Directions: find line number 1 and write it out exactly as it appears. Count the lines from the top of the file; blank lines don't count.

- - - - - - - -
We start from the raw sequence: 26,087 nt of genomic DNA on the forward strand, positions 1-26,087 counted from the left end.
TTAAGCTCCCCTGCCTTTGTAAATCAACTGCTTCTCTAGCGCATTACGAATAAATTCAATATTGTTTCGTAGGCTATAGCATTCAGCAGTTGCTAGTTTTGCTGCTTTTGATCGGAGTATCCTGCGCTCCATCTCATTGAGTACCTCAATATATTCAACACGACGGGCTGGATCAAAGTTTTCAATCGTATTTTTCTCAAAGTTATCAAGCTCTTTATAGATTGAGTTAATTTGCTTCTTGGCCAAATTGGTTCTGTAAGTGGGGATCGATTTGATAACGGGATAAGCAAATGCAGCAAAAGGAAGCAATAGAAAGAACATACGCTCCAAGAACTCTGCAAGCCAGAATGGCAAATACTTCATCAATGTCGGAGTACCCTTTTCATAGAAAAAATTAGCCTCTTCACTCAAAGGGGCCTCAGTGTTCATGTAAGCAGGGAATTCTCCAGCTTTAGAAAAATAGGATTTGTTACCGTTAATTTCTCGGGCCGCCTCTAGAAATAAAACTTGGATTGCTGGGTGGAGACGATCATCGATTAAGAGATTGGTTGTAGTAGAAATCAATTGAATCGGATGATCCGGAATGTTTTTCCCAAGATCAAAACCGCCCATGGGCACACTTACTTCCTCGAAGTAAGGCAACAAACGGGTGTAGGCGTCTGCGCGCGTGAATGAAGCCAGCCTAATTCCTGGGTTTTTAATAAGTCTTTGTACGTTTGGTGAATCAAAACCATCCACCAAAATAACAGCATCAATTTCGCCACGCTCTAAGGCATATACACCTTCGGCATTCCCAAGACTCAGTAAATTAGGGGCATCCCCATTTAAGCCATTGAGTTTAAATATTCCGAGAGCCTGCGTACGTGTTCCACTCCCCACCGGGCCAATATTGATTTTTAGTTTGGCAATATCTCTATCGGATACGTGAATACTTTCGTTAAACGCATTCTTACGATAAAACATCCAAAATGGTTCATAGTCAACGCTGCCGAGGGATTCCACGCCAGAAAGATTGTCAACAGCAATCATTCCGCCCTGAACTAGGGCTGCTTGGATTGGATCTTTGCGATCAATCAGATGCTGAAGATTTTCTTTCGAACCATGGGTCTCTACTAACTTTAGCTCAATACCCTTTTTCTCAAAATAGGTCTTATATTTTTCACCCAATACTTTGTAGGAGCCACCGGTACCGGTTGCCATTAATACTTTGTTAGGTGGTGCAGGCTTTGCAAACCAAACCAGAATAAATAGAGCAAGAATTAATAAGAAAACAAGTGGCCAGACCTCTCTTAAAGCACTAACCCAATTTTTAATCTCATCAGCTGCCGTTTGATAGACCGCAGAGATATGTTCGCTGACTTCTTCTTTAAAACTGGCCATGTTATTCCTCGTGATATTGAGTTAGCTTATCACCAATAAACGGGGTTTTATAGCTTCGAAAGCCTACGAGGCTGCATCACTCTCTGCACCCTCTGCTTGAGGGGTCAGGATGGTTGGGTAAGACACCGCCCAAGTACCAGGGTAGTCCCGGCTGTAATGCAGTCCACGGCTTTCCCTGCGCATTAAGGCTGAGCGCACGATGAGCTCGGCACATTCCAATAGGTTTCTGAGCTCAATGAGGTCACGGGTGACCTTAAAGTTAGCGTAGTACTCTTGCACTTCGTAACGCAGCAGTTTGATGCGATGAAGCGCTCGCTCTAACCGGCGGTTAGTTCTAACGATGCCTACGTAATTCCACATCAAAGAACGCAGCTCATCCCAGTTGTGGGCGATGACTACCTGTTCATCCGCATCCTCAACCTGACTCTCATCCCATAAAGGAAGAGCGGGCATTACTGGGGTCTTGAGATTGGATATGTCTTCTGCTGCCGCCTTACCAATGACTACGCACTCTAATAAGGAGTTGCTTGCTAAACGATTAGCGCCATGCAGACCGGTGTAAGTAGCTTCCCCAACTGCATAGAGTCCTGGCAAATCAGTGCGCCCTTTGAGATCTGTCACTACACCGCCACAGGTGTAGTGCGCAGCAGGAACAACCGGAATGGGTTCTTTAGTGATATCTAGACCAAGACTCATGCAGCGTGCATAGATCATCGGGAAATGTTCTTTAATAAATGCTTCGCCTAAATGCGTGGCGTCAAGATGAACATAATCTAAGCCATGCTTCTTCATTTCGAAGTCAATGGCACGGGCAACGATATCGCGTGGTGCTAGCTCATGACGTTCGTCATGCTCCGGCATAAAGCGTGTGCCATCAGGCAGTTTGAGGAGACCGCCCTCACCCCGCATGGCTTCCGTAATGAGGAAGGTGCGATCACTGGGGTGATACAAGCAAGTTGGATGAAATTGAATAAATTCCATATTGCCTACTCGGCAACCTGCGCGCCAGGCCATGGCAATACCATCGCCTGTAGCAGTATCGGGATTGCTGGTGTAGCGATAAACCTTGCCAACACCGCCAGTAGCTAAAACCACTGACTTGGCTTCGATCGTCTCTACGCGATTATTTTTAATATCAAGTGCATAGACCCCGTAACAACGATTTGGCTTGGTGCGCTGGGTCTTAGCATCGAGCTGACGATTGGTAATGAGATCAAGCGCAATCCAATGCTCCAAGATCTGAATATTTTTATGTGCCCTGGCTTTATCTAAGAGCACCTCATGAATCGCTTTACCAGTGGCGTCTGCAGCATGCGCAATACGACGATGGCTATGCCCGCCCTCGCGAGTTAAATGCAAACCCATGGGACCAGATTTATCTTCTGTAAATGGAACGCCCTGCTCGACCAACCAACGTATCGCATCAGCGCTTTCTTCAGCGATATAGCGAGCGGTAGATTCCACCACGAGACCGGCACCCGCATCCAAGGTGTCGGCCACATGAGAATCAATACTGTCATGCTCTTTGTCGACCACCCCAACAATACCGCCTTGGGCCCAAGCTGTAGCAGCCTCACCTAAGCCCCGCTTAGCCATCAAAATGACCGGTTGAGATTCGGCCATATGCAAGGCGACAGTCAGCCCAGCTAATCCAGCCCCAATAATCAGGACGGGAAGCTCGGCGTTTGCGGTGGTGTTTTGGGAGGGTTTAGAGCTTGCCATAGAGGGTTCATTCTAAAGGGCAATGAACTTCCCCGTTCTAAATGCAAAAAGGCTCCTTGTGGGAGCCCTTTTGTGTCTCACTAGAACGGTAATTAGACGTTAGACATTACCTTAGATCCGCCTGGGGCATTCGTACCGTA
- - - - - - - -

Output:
We start from the raw sequence: 26,087 nt of genomic DNA on the forward strand, positions 1-26,087 counted from the left end.